Court Strikes Down Calif. Violent Video Game Law

     (CN) – The 9th Circuit on Friday struck down a California law barring businesses from selling or renting violent video games to minors and imposing age-based labeling requirements. A three-judge panel said the state failed to consider less-restrictive alternatives or show how the restrictions protect children.




     In October 2005, Gov. Arnold Schwarzenegger signed into law a bill barring the sale or rental of violent video games to minors, in the hopes of curbing psychological harm to youth and reducing their aggressive behavior.
     The Act characterizes a “violent” game as one “in which the range of options available to a player includes killing, maiming, dismembering, or sexually assaulting an image of a human being.” A violent game “enables the player to virtually inflict serious injury upon images of human beings or characters with substantially human characteristics in a manner which is especially heinous, cruel or depraved in that it involves torture or serious physical abuse to the victim,” according to the Act.
     The law also requires violent video games to “be labeled with a solid white ’18’ outlined in black” that must appear on the front packaging and be “no less than 2 inches by 2 inches.”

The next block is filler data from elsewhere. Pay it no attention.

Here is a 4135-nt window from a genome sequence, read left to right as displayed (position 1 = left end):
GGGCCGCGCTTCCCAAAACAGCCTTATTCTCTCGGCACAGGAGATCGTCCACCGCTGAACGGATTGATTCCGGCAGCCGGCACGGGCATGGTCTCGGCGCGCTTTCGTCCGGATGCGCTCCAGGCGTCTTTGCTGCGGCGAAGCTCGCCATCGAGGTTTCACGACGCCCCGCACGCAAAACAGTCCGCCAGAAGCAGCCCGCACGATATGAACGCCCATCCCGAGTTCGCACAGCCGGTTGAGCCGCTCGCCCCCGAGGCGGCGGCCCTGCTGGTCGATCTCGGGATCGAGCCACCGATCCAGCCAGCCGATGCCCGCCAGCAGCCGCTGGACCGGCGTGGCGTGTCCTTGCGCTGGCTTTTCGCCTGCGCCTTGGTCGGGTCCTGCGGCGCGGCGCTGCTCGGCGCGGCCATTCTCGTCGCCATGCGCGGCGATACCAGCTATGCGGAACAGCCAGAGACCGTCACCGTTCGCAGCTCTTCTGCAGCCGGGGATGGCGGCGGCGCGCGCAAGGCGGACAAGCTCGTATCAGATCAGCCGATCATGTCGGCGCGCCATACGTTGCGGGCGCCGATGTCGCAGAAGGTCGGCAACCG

Before the law went into effect, the Video Game Software Dealers Association and the Entertainment Software Association sued various state officials, claiming the Act would unconstitutionally stifle their speech.
     U.S. District Judge Ronald Whyte sided with the plaintiffs and enjoined the state from enforcing the law.
     A three-judge panel of the 9th Circuit dismissed the state’s appeal, saying the Act is subject to strict scrutiny and not the “variable obscenity” standard from Ginsberg v. New York. In Ginsberg, the Supreme Court allowed New York to ban the sale of “girlie magazines” to minors, even though the material was not considered obscene for adults.
     Judge Callahan explained that the Supreme Court “has carefully limited obscenity to sexual content,” and that circuit courts “have resisted attempts to broaden obscenity to cover violent material.”
     The 9th Circuit also opted for the strict-scrutiny standard, rejecting California’s insistence on the Ginsberg standard. “The State, in essence, asks us to create a new category of non-protected material based on its depiction of violence,” Callahan wrote.
     Under the strict-scrutiny standard, the court ruled, the state failed to show how the Act would shield children.
     “None of the research establishes or suggests a causal link between minors playing violent video games and actual psychological or neurological harm and inferences to that effect would not be reasonable,” Callahan wrote.
     “We hold that the State has not demonstrated that less restrictive alternative means are not available.” The court mentioned parental controls and a voluntary rating system as potential alternatives.
     Finally, the court rejected the labeling requirement as unnecessary. If the Act is invalid, there is no state-mandated age threshold for buying or renting violent games, negating the need for an “18” label.

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